Negotiating the greedy institution: a typology of the lived experiences of young, precarious academic workers

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Coser’s ‘greedy institution’ (GI) theory provides a conceptual lens to examine how institutional structures are negotiated and maintained by precarious workers in the contemporary university. Giddens’ theory of structuration assists the analysis of empirical multi-case data generated from the Australian context where young academic workers were interviewed multiple times. This sociological analysis uniquely highlights the reciprocal and recursive processes that contribute to an agentic view of precarious employees who strategically navigate their careers and positions within prescriptive institutional structures. Findings supported the construction of a typology, comprising three agentic ‘types’. The ‘giving’ and ‘resisting’ types presented depict how structures of greed encourage over-committed enactments from the participants. The ‘insulated’ type shows an antithetical portrayal of employment at the university, challenging often legitimated greedy norms in a way that highlights the role of supervisors in constructing workplace practices for precarious workers. The three ‘types’ reflect how participants complied with the demands of their work contexts in order to align their identities with institutional values. This article draws Coser into the precarious work literature and offers a socialised view of how the GI can be reproduced in differentiated ways through the agentic work of employees at the university.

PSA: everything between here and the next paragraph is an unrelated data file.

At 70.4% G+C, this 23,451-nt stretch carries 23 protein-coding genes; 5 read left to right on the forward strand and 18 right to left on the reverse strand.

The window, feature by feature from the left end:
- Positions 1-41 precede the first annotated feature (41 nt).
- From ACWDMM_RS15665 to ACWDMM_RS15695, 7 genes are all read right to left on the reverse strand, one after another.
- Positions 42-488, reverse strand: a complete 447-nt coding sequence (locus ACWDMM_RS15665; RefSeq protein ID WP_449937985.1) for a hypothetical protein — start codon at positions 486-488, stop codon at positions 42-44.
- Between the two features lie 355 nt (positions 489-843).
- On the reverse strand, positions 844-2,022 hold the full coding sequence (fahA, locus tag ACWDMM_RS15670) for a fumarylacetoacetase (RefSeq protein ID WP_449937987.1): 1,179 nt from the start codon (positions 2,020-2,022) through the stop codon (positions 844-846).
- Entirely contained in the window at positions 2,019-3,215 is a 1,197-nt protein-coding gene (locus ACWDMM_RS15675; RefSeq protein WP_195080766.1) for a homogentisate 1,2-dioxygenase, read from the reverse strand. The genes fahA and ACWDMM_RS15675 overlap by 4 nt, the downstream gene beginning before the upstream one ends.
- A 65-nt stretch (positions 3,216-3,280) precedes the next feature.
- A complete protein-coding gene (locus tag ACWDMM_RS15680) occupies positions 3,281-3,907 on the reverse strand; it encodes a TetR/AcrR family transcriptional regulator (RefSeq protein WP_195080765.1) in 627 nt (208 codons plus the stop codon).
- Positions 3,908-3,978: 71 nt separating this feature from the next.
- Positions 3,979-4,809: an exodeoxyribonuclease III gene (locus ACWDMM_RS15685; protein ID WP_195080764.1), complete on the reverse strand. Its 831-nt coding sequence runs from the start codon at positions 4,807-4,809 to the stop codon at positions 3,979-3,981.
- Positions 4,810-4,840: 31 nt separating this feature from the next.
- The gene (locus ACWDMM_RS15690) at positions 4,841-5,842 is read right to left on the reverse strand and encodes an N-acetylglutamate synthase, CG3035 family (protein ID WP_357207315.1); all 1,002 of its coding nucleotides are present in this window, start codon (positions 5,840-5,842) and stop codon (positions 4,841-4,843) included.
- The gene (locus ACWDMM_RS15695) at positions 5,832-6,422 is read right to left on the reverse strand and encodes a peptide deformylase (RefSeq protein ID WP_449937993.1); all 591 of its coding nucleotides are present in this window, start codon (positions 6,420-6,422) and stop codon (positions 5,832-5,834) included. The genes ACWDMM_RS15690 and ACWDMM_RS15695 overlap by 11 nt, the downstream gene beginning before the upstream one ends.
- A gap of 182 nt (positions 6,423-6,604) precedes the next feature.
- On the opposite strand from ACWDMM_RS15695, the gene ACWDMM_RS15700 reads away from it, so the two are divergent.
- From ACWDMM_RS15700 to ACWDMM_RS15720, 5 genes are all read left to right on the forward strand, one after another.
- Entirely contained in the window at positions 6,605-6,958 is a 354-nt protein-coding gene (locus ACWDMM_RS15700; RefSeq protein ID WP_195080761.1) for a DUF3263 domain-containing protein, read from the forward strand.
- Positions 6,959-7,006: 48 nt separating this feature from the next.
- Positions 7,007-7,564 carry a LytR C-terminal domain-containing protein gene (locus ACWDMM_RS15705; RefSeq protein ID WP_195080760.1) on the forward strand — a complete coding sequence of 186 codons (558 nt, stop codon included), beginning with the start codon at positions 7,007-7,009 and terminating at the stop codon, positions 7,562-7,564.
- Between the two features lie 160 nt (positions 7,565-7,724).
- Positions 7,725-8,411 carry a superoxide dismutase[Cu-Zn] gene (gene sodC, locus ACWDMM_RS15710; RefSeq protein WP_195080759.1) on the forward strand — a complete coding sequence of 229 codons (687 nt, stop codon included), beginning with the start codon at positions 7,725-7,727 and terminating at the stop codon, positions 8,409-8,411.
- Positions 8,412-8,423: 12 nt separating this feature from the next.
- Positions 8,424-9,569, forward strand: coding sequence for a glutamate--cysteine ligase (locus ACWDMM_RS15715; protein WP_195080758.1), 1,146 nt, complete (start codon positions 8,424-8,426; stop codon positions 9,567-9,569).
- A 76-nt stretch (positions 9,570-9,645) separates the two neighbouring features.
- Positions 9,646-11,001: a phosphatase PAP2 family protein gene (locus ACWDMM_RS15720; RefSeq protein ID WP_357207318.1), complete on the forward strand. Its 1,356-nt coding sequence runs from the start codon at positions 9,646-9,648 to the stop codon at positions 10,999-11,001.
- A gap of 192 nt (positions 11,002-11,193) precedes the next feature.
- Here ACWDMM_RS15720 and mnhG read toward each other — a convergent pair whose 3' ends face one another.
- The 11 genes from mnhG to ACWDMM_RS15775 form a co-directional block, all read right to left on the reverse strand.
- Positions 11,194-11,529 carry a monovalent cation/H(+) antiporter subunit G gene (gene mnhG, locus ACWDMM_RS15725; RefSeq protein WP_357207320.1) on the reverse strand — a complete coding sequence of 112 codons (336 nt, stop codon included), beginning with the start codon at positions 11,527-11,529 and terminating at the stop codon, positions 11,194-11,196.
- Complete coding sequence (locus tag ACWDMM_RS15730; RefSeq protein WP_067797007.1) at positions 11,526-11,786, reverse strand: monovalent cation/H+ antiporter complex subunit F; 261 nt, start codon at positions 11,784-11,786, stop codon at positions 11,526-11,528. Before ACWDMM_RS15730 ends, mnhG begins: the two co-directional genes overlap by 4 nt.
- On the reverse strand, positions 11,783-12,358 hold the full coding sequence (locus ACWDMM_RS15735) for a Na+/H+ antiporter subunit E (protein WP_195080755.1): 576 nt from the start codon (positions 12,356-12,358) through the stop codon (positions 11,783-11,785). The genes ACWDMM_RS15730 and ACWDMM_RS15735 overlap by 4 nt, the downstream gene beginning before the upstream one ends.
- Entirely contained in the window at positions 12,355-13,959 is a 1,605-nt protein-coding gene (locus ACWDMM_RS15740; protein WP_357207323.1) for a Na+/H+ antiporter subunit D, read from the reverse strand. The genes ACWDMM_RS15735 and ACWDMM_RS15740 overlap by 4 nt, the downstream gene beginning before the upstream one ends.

KEYWORDS: Greedy institution, precarious work, agency, academic workers, Australia
Original languageEnglish
Pages (from-to)225-243
Number of pages19
JournalLabour and Industry
Issue number4
Publication statusPublished - 2018


  • Greedy institution
  • precarious work
  • agency
  • academic workers
  • Australia

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